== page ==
Death of mentor and friend dims the World Cup victory celebration for trainer Richard Mandella.

Death of mentor and friend dims the World Cup victory celebration for trainer Richard Mandella.

AP/ Kamran Jebreili

Dubai World Cup Victory Bittersweet for Mandella

As happy as trainer Dick Mandella was after winning the $6 million Dubai World Cup (UAE-I), that's how crushed he was moments after the race when he was told on the phone by his son, Gary, in California, that his longtime friend and mentor, V.J. "Lefty" Nickerson, had died in his sleep just hours earlier.

Mandella was noticably upset while being interviewed after the race by Charlsie Cantey. "I brought him back to earth about two minutes after they crossed the wire," Gary said. "There were so many people around at the time, it was hard to tell his reaction, but I'm glad I waited to tell him, because this way he didn't have to think about it for three or four hours before the horse ran. He got off the phone with me quickly, and when I looked up, Charlsie had him, and I said, 'Oh, no, I told him just before Charlsie's going to interview him?'

"It's a terrible thing to throw on someone on a day like this. I called Lefty's daughter, Barbara, and we talked about it, and she told me she would rather I called him after the race, because she didn't want him to worry about it. We both knew that's all he'd think about once he knew. So, I waited until after the race, but then when the horse won, it dawned on me that there were a couple of American journalists there that maybe were going to ask him something about it. I didn't want him to hear it from them, so I called him right away. It made for a sour spot on the day, because we're all going to miss Lefty an awful lot."

Nickerson was thrilled for Mandella and felt like a proud father when he won four Breeders' Cup World Thoroughbred Championship races last fall, including Pleasantly Perfect's dramatic score in the Breeders' Cup Classic – Powered by Dodge (gr. I). But he missed by one day seeing him finally win a Dubai World Cup after three second-place finishes.

"Well, Lefty would have just called asking for more money," Gary said about the quick-witted Nickerson, who always seemed to have a dead-pan response to any question.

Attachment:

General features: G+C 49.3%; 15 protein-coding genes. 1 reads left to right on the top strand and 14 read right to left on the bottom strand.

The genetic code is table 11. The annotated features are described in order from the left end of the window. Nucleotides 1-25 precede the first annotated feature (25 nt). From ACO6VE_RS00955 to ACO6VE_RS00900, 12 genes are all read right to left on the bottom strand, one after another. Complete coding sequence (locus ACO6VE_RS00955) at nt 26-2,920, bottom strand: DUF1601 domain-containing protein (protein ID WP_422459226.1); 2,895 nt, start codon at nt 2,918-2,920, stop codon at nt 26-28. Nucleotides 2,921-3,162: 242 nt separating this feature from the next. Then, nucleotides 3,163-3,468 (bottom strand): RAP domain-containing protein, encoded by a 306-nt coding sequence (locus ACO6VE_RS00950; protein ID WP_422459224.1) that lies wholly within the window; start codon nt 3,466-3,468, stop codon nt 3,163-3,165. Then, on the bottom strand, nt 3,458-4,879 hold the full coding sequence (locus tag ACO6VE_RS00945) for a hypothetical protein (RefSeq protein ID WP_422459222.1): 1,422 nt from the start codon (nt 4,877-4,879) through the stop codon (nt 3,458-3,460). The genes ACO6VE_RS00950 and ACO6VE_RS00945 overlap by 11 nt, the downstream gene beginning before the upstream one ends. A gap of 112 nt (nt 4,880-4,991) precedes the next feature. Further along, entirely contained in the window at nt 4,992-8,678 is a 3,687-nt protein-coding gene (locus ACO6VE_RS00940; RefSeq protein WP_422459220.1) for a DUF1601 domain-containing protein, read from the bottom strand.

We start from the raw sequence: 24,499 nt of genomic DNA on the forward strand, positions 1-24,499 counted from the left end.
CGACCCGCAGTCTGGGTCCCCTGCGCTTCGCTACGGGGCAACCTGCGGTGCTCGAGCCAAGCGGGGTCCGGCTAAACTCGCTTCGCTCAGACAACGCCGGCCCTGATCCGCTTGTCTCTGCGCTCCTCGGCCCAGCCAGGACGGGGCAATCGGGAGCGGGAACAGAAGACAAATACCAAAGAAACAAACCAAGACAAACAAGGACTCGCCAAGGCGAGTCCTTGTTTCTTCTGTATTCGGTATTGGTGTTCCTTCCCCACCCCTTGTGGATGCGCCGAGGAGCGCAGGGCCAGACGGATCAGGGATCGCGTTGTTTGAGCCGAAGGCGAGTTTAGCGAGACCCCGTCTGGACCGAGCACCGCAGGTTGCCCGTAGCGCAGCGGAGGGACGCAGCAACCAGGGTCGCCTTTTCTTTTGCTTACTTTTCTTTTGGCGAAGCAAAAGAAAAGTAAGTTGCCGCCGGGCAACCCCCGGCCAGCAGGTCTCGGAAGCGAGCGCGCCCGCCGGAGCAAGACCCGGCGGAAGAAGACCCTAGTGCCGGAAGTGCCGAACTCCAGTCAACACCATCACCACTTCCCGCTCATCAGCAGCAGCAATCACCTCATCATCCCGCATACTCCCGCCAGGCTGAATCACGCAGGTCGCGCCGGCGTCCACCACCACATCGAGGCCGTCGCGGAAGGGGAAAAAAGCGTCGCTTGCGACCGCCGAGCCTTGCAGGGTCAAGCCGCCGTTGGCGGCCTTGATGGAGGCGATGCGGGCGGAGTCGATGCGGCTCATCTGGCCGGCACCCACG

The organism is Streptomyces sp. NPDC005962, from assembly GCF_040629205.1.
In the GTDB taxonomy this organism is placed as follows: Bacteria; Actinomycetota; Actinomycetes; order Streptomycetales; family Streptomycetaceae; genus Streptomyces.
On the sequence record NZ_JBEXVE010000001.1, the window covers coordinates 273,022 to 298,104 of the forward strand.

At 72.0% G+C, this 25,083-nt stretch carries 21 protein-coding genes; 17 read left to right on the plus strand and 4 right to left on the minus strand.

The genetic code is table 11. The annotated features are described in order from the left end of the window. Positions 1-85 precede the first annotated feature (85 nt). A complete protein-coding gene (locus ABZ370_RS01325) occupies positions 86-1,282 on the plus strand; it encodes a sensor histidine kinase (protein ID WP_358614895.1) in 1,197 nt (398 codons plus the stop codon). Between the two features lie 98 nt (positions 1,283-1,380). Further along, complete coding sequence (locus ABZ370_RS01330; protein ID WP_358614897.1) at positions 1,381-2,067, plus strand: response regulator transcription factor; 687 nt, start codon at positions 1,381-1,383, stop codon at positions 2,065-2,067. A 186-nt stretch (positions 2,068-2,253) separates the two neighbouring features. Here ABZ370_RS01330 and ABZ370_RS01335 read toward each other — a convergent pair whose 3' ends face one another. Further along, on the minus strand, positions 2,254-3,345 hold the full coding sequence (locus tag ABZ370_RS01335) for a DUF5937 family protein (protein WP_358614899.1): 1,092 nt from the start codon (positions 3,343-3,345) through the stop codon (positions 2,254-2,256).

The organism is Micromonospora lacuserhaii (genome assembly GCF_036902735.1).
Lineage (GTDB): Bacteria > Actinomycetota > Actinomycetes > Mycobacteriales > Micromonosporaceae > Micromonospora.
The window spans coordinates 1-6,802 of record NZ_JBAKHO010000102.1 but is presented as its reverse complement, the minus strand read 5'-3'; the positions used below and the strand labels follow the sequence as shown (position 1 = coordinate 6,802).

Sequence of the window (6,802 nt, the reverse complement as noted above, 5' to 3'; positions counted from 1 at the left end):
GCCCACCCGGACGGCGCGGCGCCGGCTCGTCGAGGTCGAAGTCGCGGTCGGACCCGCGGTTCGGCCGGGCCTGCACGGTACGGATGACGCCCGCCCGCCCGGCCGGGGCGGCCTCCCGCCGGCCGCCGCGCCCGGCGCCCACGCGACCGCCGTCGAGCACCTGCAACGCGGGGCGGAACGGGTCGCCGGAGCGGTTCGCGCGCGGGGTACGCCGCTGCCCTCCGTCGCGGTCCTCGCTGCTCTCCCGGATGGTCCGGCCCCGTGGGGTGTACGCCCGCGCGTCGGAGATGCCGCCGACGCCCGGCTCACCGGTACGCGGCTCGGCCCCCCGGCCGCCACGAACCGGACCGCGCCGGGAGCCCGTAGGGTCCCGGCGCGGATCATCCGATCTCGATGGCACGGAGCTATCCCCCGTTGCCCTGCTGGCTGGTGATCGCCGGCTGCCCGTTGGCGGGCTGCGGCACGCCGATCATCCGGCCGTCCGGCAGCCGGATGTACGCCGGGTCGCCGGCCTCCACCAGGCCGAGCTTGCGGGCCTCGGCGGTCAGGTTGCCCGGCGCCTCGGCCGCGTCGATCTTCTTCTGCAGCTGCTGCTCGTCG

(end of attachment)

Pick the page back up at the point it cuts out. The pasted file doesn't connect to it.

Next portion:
Nickerson had suffered a stroke several years ago and had been confined to a wheel chair, but that didn't stop him from attempting a training comeback in the fall of 2002.

After Mandella won the Breeders' Cup Juvenile Fillies (gr. I) last year with Halfbridled, one of the first things he did was call Nickerson. It was Nickerson who turned Mandella into a racing history buff. In 2002, when Mandella came to Monmouth Park for the Haskell Invitational Handicap (gr. I) with Dixie Union, he visited what remained of the old Rancocas Stud, which had been built by the legendary Sam Hildreth for the Lorillard brothers, then owned by Harry Sinclair. Mandella, who had read Hildreth's biography twice, was like a kid in a candy store, and the morning after winning the Haskell, he drove to Long Island to tell Nickerson all about his trip through history.

Gary called his father back about an hour after the race to talk in more depth, but he was still at the racetrack, and it was too hectic for them to have a conversation. "Right now, his main problem is that his plane leaves in two hours and he's still at the track," Gary said.

Mandella once said, if he were told he was going to lose his memory, except for one year of his life, and was given the choice of what year he'd want to remember, it would be the year he spent working for Nickerson.